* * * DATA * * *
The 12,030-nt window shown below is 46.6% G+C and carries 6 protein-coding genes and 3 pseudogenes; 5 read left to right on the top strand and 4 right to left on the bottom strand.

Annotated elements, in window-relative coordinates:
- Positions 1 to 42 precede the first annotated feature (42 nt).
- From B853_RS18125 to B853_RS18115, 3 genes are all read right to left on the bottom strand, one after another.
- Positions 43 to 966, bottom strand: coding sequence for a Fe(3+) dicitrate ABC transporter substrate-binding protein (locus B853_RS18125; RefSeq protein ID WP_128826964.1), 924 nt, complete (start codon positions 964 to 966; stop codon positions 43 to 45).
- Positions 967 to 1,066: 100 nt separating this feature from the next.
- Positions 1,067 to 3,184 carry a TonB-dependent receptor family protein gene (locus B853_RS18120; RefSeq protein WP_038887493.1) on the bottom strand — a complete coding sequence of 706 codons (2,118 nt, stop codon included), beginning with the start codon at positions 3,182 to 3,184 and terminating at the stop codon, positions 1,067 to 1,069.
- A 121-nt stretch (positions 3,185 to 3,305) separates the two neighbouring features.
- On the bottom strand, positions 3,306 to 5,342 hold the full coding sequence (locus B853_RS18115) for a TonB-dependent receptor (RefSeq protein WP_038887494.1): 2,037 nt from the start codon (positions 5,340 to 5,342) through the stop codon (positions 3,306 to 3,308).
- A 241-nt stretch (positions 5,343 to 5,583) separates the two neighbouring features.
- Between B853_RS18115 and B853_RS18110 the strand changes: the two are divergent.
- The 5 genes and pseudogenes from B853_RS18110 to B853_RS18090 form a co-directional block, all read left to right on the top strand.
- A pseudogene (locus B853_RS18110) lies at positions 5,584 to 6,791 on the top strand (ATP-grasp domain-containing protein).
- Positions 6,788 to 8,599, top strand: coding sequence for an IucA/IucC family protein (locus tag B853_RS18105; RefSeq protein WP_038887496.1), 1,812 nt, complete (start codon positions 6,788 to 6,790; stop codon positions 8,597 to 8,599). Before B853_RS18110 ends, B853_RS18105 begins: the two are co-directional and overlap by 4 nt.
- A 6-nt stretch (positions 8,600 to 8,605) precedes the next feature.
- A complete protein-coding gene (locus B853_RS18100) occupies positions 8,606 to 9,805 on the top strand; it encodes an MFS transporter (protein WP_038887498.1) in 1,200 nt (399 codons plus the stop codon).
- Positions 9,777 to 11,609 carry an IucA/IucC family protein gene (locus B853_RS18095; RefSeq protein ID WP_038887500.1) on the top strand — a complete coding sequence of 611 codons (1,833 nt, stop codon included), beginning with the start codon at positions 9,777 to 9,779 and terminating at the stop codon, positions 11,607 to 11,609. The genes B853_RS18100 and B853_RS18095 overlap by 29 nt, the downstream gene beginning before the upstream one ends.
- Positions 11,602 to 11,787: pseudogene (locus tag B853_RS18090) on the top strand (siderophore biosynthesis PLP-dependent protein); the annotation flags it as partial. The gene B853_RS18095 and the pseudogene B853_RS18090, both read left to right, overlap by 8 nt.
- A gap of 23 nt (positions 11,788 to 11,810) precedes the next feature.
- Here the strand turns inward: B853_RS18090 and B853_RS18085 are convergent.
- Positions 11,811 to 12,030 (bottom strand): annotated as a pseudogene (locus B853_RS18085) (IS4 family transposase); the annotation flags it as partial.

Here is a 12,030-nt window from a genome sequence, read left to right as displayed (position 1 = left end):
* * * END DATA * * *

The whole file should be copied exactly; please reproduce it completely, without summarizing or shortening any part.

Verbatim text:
The 12,030-nt window shown below is 46.6% G+C and carries 6 protein-coding genes and 3 pseudogenes; 5 read left to right on the top strand and 4 right to left on the bottom strand.

Annotated elements, in window-relative coordinates:
- Positions 1 to 42 precede the first annotated feature (42 nt).
- From B853_RS18125 to B853_RS18115, 3 genes are all read right to left on the bottom strand, one after another.
- Positions 43 to 966, bottom strand: coding sequence for a Fe(3+) dicitrate ABC transporter substrate-binding protein (locus B853_RS18125; RefSeq protein ID WP_128826964.1), 924 nt, complete (start codon positions 964 to 966; stop codon positions 43 to 45).
- Positions 967 to 1,066: 100 nt separating this feature from the next.
- Positions 1,067 to 3,184 carry a TonB-dependent receptor family protein gene (locus B853_RS18120; RefSeq protein WP_038887493.1) on the bottom strand — a complete coding sequence of 706 codons (2,118 nt, stop codon included), beginning with the start codon at positions 3,182 to 3,184 and terminating at the stop codon, positions 1,067 to 1,069.
- A 121-nt stretch (positions 3,185 to 3,305) separates the two neighbouring features.
- On the bottom strand, positions 3,306 to 5,342 hold the full coding sequence (locus B853_RS18115) for a TonB-dependent receptor (RefSeq protein WP_038887494.1): 2,037 nt from the start codon (positions 5,340 to 5,342) through the stop codon (positions 3,306 to 3,308).
- A 241-nt stretch (positions 5,343 to 5,583) separates the two neighbouring features.
- Between B853_RS18115 and B853_RS18110 the strand changes: the two are divergent.
- The 5 genes and pseudogenes from B853_RS18110 to B853_RS18090 form a co-directional block, all read left to right on the top strand.
- A pseudogene (locus B853_RS18110) lies at positions 5,584 to 6,791 on the top strand (ATP-grasp domain-containing protein).
- Positions 6,788 to 8,599, top strand: coding sequence for an IucA/IucC family protein (locus tag B853_RS18105; RefSeq protein WP_038887496.1), 1,812 nt, complete (start codon positions 6,788 to 6,790; stop codon positions 8,597 to 8,599). Before B853_RS18110 ends, B853_RS18105 begins: the two are co-directional and overlap by 4 nt.
- A 6-nt stretch (positions 8,600 to 8,605) precedes the next feature.
- A complete protein-coding gene (locus B853_RS18100) occupies positions 8,606 to 9,805 on the top strand; it encodes an MFS transporter (protein WP_038887498.1) in 1,200 nt (399 codons plus the stop codon).
- Positions 9,777 to 11,609 carry an IucA/IucC family protein gene (locus B853_RS18095; RefSeq protein ID WP_038887500.1) on the top strand — a complete coding sequence of 611 codons (1,833 nt, stop codon included), beginning with the start codon at positions 9,777 to 9,779 and terminating at the stop codon, positions 11,607 to 11,609. The genes B853_RS18100 and B853_RS18095 overlap by 29 nt, the downstream gene beginning before the upstream one ends.
- Positions 11,602 to 11,787: pseudogene (locus tag B853_RS18090) on the top strand (siderophore biosynthesis PLP-dependent protein); the annotation flags it as partial. The gene B853_RS18095 and the pseudogene B853_RS18090, both read left to right, overlap by 8 nt.
- A gap of 23 nt (positions 11,788 to 11,810) precedes the next feature.
- Here the strand turns inward: B853_RS18090 and B853_RS18085 are convergent.
- Positions 11,811 to 12,030 (bottom strand): annotated as a pseudogene (locus B853_RS18085) (IS4 family transposase); the annotation flags it as partial.

Here is a 12,030-nt window from a genome sequence, read left to right as displayed (position 1 = left end):